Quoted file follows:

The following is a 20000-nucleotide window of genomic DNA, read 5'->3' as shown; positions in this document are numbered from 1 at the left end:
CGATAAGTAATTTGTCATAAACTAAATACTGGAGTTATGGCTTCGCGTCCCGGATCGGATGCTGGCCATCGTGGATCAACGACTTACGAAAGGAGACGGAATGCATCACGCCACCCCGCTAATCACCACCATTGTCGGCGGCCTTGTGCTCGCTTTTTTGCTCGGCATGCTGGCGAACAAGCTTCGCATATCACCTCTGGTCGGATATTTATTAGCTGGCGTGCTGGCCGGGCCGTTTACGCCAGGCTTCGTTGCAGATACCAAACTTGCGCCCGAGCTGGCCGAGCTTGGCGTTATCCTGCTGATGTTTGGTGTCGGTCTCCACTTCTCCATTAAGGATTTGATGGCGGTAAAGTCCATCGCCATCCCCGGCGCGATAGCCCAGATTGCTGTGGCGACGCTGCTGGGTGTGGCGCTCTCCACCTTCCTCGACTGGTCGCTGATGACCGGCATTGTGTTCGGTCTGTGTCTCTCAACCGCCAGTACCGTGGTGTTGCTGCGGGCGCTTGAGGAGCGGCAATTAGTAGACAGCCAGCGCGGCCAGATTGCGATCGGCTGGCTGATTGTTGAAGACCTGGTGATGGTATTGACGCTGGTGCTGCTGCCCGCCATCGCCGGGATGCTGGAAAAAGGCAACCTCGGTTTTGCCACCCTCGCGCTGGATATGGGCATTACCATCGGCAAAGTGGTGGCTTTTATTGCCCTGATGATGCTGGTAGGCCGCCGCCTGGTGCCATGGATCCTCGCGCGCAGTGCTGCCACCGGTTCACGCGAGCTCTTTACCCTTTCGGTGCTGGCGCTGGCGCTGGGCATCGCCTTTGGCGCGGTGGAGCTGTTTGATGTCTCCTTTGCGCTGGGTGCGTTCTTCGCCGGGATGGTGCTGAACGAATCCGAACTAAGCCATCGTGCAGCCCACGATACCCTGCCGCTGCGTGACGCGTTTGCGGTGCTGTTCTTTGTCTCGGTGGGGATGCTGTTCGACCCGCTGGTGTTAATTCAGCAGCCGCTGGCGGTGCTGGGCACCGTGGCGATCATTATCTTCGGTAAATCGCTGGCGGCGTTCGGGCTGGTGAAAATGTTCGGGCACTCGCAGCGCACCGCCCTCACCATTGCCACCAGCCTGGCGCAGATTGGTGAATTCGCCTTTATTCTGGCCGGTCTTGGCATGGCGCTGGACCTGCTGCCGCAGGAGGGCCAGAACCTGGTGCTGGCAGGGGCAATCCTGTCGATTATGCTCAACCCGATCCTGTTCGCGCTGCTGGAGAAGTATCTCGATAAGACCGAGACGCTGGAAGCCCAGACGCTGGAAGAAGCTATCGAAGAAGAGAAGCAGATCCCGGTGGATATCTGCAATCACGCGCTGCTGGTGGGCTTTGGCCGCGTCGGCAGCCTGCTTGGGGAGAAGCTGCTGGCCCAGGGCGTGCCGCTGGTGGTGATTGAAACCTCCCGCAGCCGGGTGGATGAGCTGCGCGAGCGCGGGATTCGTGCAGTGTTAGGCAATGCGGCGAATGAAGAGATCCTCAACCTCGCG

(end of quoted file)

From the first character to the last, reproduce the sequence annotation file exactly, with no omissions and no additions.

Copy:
The following is a 20000-nucleotide window of genomic DNA, read 5'->3' as shown; positions in this document are numbered from 1 at the left end:
CGATAAGTAATTTGTCATAAACTAAATACTGGAGTTATGGCTTCGCGTCCCGGATCGGATGCTGGCCATCGTGGATCAACGACTTACGAAAGGAGACGGAATGCATCACGCCACCCCGCTAATCACCACCATTGTCGGCGGCCTTGTGCTCGCTTTTTTGCTCGGCATGCTGGCGAACAAGCTTCGCATATCACCTCTGGTCGGATATTTATTAGCTGGCGTGCTGGCCGGGCCGTTTACGCCAGGCTTCGTTGCAGATACCAAACTTGCGCCCGAGCTGGCCGAGCTTGGCGTTATCCTGCTGATGTTTGGTGTCGGTCTCCACTTCTCCATTAAGGATTTGATGGCGGTAAAGTCCATCGCCATCCCCGGCGCGATAGCCCAGATTGCTGTGGCGACGCTGCTGGGTGTGGCGCTCTCCACCTTCCTCGACTGGTCGCTGATGACCGGCATTGTGTTCGGTCTGTGTCTCTCAACCGCCAGTACCGTGGTGTTGCTGCGGGCGCTTGAGGAGCGGCAATTAGTAGACAGCCAGCGCGGCCAGATTGCGATCGGCTGGCTGATTGTTGAAGACCTGGTGATGGTATTGACGCTGGTGCTGCTGCCCGCCATCGCCGGGATGCTGGAAAAAGGCAACCTCGGTTTTGCCACCCTCGCGCTGGATATGGGCATTACCATCGGCAAAGTGGTGGCTTTTATTGCCCTGATGATGCTGGTAGGCCGCCGCCTGGTGCCATGGATCCTCGCGCGCAGTGCTGCCACCGGTTCACGCGAGCTCTTTACCCTTTCGGTGCTGGCGCTGGCGCTGGGCATCGCCTTTGGCGCGGTGGAGCTGTTTGATGTCTCCTTTGCGCTGGGTGCGTTCTTCGCCGGGATGGTGCTGAACGAATCCGAACTAAGCCATCGTGCAGCCCACGATACCCTGCCGCTGCGTGACGCGTTTGCGGTGCTGTTCTTTGTCTCGGTGGGGATGCTGTTCGACCCGCTGGTGTTAATTCAGCAGCCGCTGGCGGTGCTGGGCACCGTGGCGATCATTATCTTCGGTAAATCGCTGGCGGCGTTCGGGCTGGTGAAAATGTTCGGGCACTCGCAGCGCACCGCCCTCACCATTGCCACCAGCCTGGCGCAGATTGGTGAATTCGCCTTTATTCTGGCCGGTCTTGGCATGGCGCTGGACCTGCTGCCGCAGGAGGGCCAGAACCTGGTGCTGGCAGGGGCAATCCTGTCGATTATGCTCAACCCGATCCTGTTCGCGCTGCTGGAGAAGTATCTCGATAAGACCGAGACGCTGGAAGCCCAGACGCTGGAAGAAGCTATCGAAGAAGAGAAGCAGATCCCGGTGGATATCTGCAATCACGCGCTGCTGGTGGGCTTTGGCCGCGTCGGCAGCCTGCTTGGGGAGAAGCTGCTGGCCCAGGGCGTGCCGCTGGTGGTGATTGAAACCTCCCGCAGCCGGGTGGATGAGCTGCGCGAGCGCGGGATTCGTGCAGTGTTAGGCAATGCGGCGAATGAAGAGATCCTCAACCTCGCG